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Contact: Rose Masters, 760 878-2194, X3317
Contact: Bernadette Johnson, 760 878-2194, X3301
Manzanar, Calif. - In 1943, twenty-two year old Marine Pfc. Robert E. Borchers returned from fighting in the Pacific to learn that the United States had incarcerated 120,000 people of Japanese ancestry, twothirds of whom were U.S. citizens. In October, he wrote a fiery letter in defense of Japanese Americans, saying “We are fighting for freedom for all Americans regardless of their ancestry. Yes, we believe in those things for which we fight and we believe in fighting until we get those inalienable rights, liberty and justice for all, no matter how long it takes to secure them.” His letter was published in Time magazine, angering some but lifting the spirits of many others — including Japanese Americans who read his words from behind barbed-wire. At 2:00 p.m., Saturday, November 11, 2017, Robert Borchers, Jr. will share his late father’s incredible story in the West Theater at Manzanar National Historic Site. A Color Guard from the Bishop Paiute Tribe has been invited to participate. Ross Stone of the Big Pine Paiute Tribe will speak about local Native American veterans, and Manzanar’s Latino Heritage Intern Rocio Gomez will highlight Ralph Lazo, a Mexican-Irish American who joined his Japanese American friends in Manzanar. He lived in the camp until 1944 when he volunteered for the US military. “As we honor the many contributions by these special military veterans, I am reminded that veterans throughout our nation’s history have been protecting our freedoms and our constitution. I invite all veterans to join us and share your own, or a loved one’s story,” Superintendent Bernadette Johnson said. “You are welcome to bring photos or other memorabilia to show.” Manzanar’s non-profit partner, Manzanar History Association (MHA), is making the program possible by supporting Mr. Borchers’ travel from Wisconsin. MHA will provide light refreshments after the program. The program is free and open to the public. The Manzanar Visitor Center is open 9:00 a.m. to 4:30 p.m. daily. It features extensive permanent exhibits and a 22-minute introductory film, Remembering Manzanar. Nearby, a World War II-era mess hall and two reconstructed barracks interpret the challenges of daily life. An auto tour road circles the site, passing Japanese gardens, historic orchards, the cemetery, and more.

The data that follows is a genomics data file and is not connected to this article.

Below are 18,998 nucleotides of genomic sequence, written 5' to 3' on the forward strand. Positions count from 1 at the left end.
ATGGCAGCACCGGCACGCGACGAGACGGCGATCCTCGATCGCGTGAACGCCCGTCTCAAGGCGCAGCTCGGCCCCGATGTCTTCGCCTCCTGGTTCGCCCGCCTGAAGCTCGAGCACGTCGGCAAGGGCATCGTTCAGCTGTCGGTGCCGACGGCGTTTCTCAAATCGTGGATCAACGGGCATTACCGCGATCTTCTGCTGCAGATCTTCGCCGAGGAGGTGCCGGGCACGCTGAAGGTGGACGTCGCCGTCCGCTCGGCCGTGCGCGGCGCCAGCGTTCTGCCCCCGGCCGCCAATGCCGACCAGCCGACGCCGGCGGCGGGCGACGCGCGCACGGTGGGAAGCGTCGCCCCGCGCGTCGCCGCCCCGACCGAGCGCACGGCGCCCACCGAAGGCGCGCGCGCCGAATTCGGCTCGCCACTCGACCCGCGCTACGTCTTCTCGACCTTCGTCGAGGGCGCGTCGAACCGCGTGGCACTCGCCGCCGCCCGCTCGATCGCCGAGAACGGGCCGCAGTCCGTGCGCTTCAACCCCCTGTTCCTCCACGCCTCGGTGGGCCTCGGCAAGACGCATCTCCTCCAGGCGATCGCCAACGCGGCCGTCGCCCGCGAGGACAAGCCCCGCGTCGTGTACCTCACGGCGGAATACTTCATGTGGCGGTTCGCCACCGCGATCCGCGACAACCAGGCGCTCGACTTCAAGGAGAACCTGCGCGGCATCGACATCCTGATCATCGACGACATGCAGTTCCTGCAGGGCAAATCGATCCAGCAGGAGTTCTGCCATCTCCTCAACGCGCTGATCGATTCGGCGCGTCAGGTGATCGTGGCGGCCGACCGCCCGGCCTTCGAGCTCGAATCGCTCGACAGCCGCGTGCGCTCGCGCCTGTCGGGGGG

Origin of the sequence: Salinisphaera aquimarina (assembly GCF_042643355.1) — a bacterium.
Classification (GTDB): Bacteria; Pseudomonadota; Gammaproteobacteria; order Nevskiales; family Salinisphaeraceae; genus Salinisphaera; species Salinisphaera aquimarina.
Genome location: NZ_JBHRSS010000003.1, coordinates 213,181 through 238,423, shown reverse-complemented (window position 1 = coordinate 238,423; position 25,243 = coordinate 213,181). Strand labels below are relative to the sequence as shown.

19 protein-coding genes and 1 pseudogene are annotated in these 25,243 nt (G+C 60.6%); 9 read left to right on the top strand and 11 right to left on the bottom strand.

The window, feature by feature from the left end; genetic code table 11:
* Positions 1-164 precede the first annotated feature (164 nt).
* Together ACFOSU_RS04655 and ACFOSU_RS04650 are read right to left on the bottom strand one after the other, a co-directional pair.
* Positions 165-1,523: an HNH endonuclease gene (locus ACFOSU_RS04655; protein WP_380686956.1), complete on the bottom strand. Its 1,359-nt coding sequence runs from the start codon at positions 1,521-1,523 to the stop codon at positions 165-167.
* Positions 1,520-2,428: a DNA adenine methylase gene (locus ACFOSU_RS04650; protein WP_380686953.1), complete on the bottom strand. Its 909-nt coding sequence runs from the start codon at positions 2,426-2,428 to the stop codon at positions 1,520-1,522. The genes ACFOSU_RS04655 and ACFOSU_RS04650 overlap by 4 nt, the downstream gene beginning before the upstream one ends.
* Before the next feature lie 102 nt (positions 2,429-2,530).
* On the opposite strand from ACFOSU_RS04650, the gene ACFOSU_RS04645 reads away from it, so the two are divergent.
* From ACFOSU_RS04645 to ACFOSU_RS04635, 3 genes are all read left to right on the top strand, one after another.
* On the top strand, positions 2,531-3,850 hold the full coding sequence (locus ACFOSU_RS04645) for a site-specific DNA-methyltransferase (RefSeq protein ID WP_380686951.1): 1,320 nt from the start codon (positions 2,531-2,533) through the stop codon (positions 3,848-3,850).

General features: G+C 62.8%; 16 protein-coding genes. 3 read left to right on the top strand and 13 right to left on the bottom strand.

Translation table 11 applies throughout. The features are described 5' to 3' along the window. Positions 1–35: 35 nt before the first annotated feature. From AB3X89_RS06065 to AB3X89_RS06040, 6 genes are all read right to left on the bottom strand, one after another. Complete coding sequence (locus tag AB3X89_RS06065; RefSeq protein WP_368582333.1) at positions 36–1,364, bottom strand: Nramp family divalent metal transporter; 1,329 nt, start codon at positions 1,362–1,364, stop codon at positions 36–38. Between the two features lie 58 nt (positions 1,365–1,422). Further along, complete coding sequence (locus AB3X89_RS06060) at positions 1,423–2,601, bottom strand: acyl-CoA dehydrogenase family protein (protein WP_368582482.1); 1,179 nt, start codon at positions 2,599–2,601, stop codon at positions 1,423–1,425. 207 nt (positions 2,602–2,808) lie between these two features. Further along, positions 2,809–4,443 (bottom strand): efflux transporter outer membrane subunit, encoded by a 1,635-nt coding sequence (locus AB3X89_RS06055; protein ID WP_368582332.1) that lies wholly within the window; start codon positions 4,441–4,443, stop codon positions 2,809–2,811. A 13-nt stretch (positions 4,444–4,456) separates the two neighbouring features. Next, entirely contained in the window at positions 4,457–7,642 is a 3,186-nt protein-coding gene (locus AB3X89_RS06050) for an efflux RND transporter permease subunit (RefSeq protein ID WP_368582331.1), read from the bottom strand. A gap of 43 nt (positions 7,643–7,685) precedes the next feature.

The National Park Service cares for special places saved by the American people so that all may experience our heritage. Manzanar is located at 5001 Hwy. 395, six miles south of Independence, California. Admission is free.
For more information, please visit our website at www.nps.gov/manz or
Facebook page at www.facebook.com/ManzanarNationalHistoricSite.
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